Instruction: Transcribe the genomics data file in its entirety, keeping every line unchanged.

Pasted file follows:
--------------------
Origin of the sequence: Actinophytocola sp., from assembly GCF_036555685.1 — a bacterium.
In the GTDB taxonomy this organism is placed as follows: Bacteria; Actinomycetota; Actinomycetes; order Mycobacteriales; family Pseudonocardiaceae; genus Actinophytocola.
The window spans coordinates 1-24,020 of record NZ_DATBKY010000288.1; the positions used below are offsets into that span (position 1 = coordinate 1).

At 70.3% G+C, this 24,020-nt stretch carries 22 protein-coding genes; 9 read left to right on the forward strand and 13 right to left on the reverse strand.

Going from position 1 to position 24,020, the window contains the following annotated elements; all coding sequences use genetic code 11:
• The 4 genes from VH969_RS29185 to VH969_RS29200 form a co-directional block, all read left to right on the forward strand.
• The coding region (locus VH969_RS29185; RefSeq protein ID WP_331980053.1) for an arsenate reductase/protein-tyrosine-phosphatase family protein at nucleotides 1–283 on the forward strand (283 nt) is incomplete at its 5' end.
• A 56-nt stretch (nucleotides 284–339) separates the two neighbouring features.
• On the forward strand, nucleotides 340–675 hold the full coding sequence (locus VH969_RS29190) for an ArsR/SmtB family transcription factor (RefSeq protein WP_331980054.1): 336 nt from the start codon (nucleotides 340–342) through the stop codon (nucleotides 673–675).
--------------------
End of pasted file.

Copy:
Origin of the sequence: Actinophytocola sp., from assembly GCF_036555685.1 — a bacterium.
In the GTDB taxonomy this organism is placed as follows: Bacteria; Actinomycetota; Actinomycetes; order Mycobacteriales; family Pseudonocardiaceae; genus Actinophytocola.
The window spans coordinates 1-24,020 of record NZ_DATBKY010000288.1; the positions used below are offsets into that span (position 1 = coordinate 1).

At 70.3% G+C, this 24,020-nt stretch carries 22 protein-coding genes; 9 read left to right on the forward strand and 13 right to left on the reverse strand.

Going from position 1 to position 24,020, the window contains the following annotated elements; all coding sequences use genetic code 11:
• The 4 genes from VH969_RS29185 to VH969_RS29200 form a co-directional block, all read left to right on the forward strand.
• The coding region (locus VH969_RS29185; RefSeq protein ID WP_331980053.1) for an arsenate reductase/protein-tyrosine-phosphatase family protein at nucleotides 1–283 on the forward strand (283 nt) is incomplete at its 5' end.
• A 56-nt stretch (nucleotides 284–339) separates the two neighbouring features.
• On the forward strand, nucleotides 340–675 hold the full coding sequence (locus VH969_RS29190) for an ArsR/SmtB family transcription factor (RefSeq protein WP_331980054.1): 336 nt from the start codon (nucleotides 340–342) through the stop codon (nucleotides 673–675).